Albright Receives Top Honor
Published: Friday, April 27, 2012
Updated: Friday, April 27, 2012 02:04
Madeleine Albright, former U.S. secretary of state and a Georgetown professor, will be awarded the Presidential Medal of Freedom later this spring. The award is the highest honor an American civilian can receive.
Albright served from 1997 to 2001 under President Bill Clinton as the first female secretary of state.
A White House press release applauded Albright for her role in expanding the North Atlantic Treaty Organization, fighting terrorism and ethnic cleansing in the Balkans and working to contain the spread of nuclear weapons.
One of her former students, John Tass-Parker (SFS ’13), described Albright as the ideal recipient of the award, which recognizes contributions to the interests of the United States or other significant endeavors.
“She is an incredible individual and embodies the spirit of the United States and what it stands for. She is the ultimate recipient for it,” Tass-Parker said.
According to Dane Shikman (SFS ’13), who is a student in Albright’s “America’s National Security Toolbox” class, her experience makes Albright an effective professor.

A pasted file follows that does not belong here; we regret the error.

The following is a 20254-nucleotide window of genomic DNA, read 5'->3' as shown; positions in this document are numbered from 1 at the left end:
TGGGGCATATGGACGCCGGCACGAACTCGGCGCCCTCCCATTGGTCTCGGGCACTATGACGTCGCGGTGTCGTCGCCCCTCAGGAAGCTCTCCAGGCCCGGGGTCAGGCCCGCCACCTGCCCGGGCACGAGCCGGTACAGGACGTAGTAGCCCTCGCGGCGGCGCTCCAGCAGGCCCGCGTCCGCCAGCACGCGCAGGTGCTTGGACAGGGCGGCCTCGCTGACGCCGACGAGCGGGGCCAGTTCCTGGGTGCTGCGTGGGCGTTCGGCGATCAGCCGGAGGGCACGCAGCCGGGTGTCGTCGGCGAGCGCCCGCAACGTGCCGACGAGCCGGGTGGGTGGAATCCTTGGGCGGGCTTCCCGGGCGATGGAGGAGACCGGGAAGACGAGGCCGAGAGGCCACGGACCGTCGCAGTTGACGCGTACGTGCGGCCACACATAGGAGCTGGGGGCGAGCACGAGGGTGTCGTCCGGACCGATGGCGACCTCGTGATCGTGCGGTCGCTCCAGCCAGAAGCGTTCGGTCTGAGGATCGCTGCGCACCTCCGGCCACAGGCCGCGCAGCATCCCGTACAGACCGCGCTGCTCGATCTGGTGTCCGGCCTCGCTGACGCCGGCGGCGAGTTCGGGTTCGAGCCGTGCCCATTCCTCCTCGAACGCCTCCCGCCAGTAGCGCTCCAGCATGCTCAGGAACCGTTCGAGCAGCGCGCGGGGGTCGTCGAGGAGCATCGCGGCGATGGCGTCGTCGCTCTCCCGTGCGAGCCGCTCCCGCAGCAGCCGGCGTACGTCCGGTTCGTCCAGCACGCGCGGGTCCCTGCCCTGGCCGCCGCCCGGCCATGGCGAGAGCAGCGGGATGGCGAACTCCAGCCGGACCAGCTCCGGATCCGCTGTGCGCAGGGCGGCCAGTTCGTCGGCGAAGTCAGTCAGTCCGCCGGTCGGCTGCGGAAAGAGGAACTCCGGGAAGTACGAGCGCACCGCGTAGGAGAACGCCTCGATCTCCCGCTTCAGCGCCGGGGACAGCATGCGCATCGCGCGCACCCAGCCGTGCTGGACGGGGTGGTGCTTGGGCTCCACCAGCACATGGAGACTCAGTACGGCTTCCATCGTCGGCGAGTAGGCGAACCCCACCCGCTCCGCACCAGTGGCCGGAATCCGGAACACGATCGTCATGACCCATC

“It is one of those classes that at the end of four years will make my Georgetown experience unique. It makes you feel proud of what you did here at Georgetown,” Shikman said.
Carol Lancaster, dean of the School of Foreign Service, echoed student praise of the former secretary, who is now the Mortara distinguished professor of diplomacy at Georgetown. Lancaster wrote in an email that the award will serve to recognize Albright’s impressive service as a U.S. ambassador to the United Nations, secretary of state and in other government positions.
“We are also very pleased and grateful that our students can learn from professor Albright and her wide-ranging experiences in foreign policy,” she wrote.
Speaking about all of this year’s recipients, President Barack Obama said he looked forward to recognizing their achievements.
“[The recipients] have challenged us, they’ve inspired us and they’ve made the world a better place,” he said.
Albright is one of two Georgetown professors who will receive the award this year. World War II Polish resistance fighter and former Georgetown professor Jan Karski (GRD ‘52) will receive the medal posthumously.
Hoya Staff Writer Margaret Viator contributed to this report.